The NextBase iQ is rich in features and the list includes some premium ones that drive up the cost of this dash cam. Treat this as a checklist of sorts because if most of the features here don’t cater to your needs, you lose out on the overall value of the product, and you’d do well to shop for a less complex and thus cheaper option.

4K Camera Array

Nextbase iq dashcam review with a shot of las vegas strip.The dash cam features a 4K dual front camera with 2K cabin-facing camera. You can also get an optional rear-facing camera too.
The 4K resolution is a huge bonus. It adds crispness to the detail and color accuracy is spot on. What you get here is premium footage that makes it easy to pick out even finer details. Night recordings look good as well and you can toggle the infrared mode to record darker environments.

Video quality: Amazing

Since we’re on the topic, let’s dig deeper into the video quality. I took the iQ camera on a road trip to Las Vegas, plugging it easily into my rental car’s OBD2 port. It was my silent second set of eyes on the four hour drive, capturing desert landscapes as well as the glitz of the Las Vegas strip and interesting sights around town. The footage is indeed crisp, clear and sharp and it makes it a lot easier to identify landmarks, read signs and license plates and capture fine details. 4K footage is easy to zoom into on your computer too, so what you can’t see on your phone, you can easily blow up on a laptop.

The nighttime footage is also pretty good, but as you will see if you check out the video review, the camera can sometimes be blinded by bright light.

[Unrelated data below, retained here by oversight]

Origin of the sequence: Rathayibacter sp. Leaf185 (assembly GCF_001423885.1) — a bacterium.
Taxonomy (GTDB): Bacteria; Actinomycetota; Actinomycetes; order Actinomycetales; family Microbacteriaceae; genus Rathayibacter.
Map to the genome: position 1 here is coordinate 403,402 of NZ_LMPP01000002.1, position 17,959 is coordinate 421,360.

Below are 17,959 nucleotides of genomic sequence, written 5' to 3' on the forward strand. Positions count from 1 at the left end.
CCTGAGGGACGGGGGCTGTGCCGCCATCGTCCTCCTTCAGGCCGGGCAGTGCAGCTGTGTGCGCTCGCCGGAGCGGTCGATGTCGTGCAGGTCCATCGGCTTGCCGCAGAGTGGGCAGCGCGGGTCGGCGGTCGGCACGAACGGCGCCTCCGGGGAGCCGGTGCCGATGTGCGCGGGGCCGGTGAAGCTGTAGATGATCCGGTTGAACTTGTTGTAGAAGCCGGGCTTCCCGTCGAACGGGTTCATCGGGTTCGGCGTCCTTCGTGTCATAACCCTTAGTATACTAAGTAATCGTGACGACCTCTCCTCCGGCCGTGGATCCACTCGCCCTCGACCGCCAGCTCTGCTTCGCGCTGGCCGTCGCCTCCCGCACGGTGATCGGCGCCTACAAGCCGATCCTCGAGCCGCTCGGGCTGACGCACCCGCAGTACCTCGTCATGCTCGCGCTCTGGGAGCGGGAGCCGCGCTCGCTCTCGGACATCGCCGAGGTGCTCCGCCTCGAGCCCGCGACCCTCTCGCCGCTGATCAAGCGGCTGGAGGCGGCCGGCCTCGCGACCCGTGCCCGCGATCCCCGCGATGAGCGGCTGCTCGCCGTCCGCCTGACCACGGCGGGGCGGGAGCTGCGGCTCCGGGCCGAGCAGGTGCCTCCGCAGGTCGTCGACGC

Cellular 4G connection

sticker. Nextbase iq dashcam reviewHow does the camera take advantage of features like sending you notifications and live streams? It’s got cellular connectivity built in.
NextBase iQ will connect with 4G cellular service, and in case you’re wondering this is in large part what you’re paying for each month. (Even if you don’t plan on using it, the extra antennas and chip within dash cam contribute to the bulkier size and higher cost of this product). The dash cam lacks a SIM card slot making it impossible to bypass the monthly fee.

GPS & location

Thanks to the cellular triangulation, your dash camera knows exactly where it is at all times. You can open the app and see where your kid has the car, for example, or use it to locate a stolen vehicle (as long as the thief hasn’t yanked the power).

Voice Control

Configuring your dash cam is often a “set it and forget it” affair but with the NextBase iQ, you might see the need to disable the cabin camera or microphone during certain situations or start the “Witness Mode” when you are having a roadside conversation with someone. The voice control feature makes it easier to toggle those features.